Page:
Posts Tagged ‘voice’

Dream Theater – The Astonishing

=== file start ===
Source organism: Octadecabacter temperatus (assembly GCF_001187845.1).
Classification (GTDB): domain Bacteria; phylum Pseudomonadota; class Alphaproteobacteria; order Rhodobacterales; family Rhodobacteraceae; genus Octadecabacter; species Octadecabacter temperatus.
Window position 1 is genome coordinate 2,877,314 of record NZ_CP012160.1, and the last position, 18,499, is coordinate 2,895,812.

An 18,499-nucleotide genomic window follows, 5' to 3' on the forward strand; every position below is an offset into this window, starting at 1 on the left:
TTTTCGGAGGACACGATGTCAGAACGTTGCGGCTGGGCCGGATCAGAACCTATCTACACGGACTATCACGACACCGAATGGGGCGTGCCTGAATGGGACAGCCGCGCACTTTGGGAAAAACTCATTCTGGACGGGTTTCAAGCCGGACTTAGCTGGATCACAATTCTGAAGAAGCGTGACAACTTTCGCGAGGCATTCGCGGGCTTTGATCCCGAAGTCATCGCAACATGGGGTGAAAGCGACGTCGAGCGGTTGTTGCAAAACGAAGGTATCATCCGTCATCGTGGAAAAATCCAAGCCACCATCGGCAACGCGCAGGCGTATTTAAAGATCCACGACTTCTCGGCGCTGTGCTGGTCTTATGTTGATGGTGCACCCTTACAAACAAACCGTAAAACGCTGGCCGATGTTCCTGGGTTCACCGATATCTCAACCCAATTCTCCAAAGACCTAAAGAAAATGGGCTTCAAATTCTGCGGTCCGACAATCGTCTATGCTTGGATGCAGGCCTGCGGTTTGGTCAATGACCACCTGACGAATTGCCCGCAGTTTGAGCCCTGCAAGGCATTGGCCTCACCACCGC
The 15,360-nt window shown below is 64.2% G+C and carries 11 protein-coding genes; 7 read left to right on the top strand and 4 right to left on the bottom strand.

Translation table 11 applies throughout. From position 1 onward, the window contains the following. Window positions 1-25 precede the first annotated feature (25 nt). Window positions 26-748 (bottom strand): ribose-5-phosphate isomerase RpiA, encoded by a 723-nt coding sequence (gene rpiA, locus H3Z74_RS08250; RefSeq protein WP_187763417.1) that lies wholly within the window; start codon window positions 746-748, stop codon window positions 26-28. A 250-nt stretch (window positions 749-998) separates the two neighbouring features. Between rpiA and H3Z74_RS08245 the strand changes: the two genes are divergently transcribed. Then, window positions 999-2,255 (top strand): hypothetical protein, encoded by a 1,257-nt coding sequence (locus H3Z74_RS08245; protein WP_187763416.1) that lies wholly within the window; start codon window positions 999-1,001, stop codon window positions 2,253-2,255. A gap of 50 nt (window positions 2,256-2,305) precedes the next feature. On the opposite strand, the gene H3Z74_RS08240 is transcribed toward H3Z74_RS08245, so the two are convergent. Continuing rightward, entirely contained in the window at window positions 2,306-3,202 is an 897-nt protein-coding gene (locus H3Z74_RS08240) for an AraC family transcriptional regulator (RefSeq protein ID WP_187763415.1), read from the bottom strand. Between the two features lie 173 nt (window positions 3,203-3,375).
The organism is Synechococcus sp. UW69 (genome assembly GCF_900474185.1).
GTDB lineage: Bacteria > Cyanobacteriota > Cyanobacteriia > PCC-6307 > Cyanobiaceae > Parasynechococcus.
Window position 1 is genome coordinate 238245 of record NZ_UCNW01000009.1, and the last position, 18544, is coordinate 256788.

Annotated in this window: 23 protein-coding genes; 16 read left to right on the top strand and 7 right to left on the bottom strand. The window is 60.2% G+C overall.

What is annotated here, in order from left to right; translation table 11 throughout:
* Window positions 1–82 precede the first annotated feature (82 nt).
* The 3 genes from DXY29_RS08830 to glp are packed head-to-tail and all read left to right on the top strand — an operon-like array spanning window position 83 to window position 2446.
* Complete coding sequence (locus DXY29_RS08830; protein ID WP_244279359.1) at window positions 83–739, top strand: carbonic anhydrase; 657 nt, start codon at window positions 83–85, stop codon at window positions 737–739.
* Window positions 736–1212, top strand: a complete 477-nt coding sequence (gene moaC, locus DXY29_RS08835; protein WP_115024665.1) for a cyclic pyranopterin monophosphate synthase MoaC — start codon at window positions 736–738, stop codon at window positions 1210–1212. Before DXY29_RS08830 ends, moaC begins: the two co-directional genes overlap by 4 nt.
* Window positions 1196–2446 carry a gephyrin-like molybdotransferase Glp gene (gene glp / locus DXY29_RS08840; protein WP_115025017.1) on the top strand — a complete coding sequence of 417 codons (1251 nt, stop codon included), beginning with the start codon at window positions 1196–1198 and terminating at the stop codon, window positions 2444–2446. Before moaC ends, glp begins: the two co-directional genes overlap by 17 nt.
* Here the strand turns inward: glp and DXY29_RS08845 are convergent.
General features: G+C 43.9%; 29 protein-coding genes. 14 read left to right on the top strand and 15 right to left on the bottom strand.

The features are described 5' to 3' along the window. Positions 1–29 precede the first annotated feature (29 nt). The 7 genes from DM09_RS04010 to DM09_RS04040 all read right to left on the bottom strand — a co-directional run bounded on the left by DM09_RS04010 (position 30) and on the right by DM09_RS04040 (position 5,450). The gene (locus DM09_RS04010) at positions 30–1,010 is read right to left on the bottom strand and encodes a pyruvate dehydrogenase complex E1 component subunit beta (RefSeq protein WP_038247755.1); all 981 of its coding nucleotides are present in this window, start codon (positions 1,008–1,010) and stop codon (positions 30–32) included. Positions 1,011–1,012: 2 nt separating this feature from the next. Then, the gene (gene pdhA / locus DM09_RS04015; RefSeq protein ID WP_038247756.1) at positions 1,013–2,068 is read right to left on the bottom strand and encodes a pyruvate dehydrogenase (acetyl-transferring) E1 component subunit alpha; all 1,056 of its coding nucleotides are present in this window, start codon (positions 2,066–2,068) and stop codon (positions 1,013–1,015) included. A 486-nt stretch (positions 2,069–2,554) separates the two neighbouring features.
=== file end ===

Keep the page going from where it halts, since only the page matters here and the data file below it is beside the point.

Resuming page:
While here at Heavy Blog we usually err on the “for its own merit” side of the album/career debate, choosing to focus on an album’s singular traits rather than its place within a band’s discography, this would be a mistake here. While  The Astonishing , one of the most anticipated albums of the year, is certainly a departure from everything  Dream Theater has been giving us in the past few years, it’s also a return to several key sounds from the beginning and middle period of their career. Even that departure requires an understanding of the bigger picture of their trajectory; to depart from something, you need to understand something. And so, the first thing that is immediately apparent when the first real track (that is, not the intro) of  The Astonishing begins to play is: this is a rock opera. When the second track begins to play, something else becomes immediately apparent: the main touchstone for this album within the extensive Dream Theater discography is  Six Degrees of Inner  Turbulence . That spring in the step, that hopeful and cheery outlook, screams of that intricate album, the closest the band have come to a rock opera in the past. Yes, OK, but is it  a good album ? That’s what we’re all here to find out. In two words: yes and no. In more than that,  The Astonishing  contains some amazing tracks, possibly the best the band have produced since the lukewarm  Octavarium  trickled into our ears. When the tracks are playing, it’s impossible to resist how downright energetic this album is. At these moments, the cheesiness is perfectly balanced with that old-school  Rush  feel that Dream Theater have always been famous for and things work. They work really well in several points: on “Lord Nafaryus” for example, LaBrie delivers the intricate villain role with brilliant precision, doing things with his voice that he never has, as far as register and delivery goes. The artificial strings blend perfectly with the over the top piano, accentuated by signature guitar bridges from Petrucci. This cohesion is perhaps one of the best marks of a good Dream Theater album: when they work together, instead of playing against each other, they sound best. The slightest, cheesy touch from Petrucci near the end really closes the deal, making this one of the best tracks on both albums. This track is followed by two more excellent iterations of this new-fangled sound: “A Saviour in the Square” is epic to the exact degree needed, with a splash of horns to spice things up. LaBrie returns to more conventional grounds and reminds us that, regardless of personal taste, he is one of the most consistently excellent singers in the industry. Personal note time: when “When Your Times Has Come” kicks in, the next track down the line, I get teary eyed. This song is cheese to the maximum degree, but Rudess has chosen old school synth effects, with a wink to Kevin Moore perhaps, and LaBrie executes beautifully. This is “Hollow Years” territory: you know it’s cheesy rock but it just touches something within you and it works. Which brings us to the major defect with the album. Honestly, what band can expect to release 33 tracks and get that perfect balance between emotional propensity and technical achievement? Even Dream Theater, one of the most veteran and influential bands operating today, can’t pull it off.  The Astonishing  is replete with filler tracks, songs that really have no right existing other than an obscure parts they play in this (rather underwhelming) story that the album attempts to tell. And that’s not enough: cliche guitar parts mix with over-sweetness in LaBrie’s voice and bounce off the most cliche lines that Rudess can make from his keyboards. And they’re repetitive as well. There’s no reason for “Act of Faythe”, one of the cheesiest songs ever made by Dream Theater, to exist when a track like “The Answer” exists as well. There’s supposedly a common theme being iterated upon here but it’s not interesting enough to carry the tracks forward. Nor are the ways in which the band iterate upon it interesting in anyway: they include shifting the mood just a bit to give it a lighter or darker spin and nothing else. All of these flaws extend to the second “CD” as well, and then some. “A Life Left Behind” for example is a track which could have come right out of  Awake but it’s successor, “Ravenskill” is completely pointless, taking too much time with its intro and failing to deliver when the main theme is introduced. Since the flow between the tracks, a famous trope of progressive records, has been completely abandoned here in favor of the “track by track” structure of rock operas, the second CD is hard to pin down and connect to the first. By the time you’ve reached it, so many filler tracks have gone by without a clear approach to thematization that the thread is almost impossible to grasp. The narrative has been completely lost and every track, even the good ones, start to sound the same. That’s no accident: even the good tricks utilized on this album are the  same old tricks  that we know from this album itself and from past entries in the Dream Theater discography. While the overall style of the album is new, in that it taps into tropes that were only lightly present in their careers so far, the track progression is the same tried and true method. OK, we’ve saved the best (worst) for last. Sharp-eyed readers might have noticed that we haven’t mentioned two current members of the band. The first, John Myung, might not surprise anybody; his absence, both in sound and words, from the band is a thing of legend by now. On  The Astonishing , or at least on the copy that we of the press received, he is almost 100% missing. Whether in the mixing or in the recording, the bass was completely swallowed by the other instruments and is completely absent from the final product. However, now we come, here at the end, to the most egregious and unexplainable flaw in this record: Mike Mangini. Throughout the album, Magini displays an almost impressive amount of disinterest in what’s going on around him. The drums line are not only performed in a lackluster way, they also sound as if zero effort was put into their writing. We  know  Mangini is a talented drummer but that talent is nowhere to be found here: obvious fill after obvious fill churn out under paper thin cymbals and pointless kick drums, ultimately amounting to nothing much. There’s literally no moments on the albums that are worth mentioning for their drums and this infuriatingly frustrating, given what we know of  his obvious ability. At the end of the day, when you put all of the above together, you get a disappointing album. If this had just been a bad album, we could have chalked it down to age, momentum and being out of touch. That’s impossible though, since when the album is good, it’s really quite good. If only it had been cut to about ten tracks and purged of the incessant repetitions, it might have been the best Dream Theater album in years. Instead, it’s a puerile attempt at a grand gesture that ultimately falls on its face, caught too close to the sun with wax spilling over, giving all its features the same, bland, indecipherable structure. ? Dream Theater – The Astonishing gets… 3/5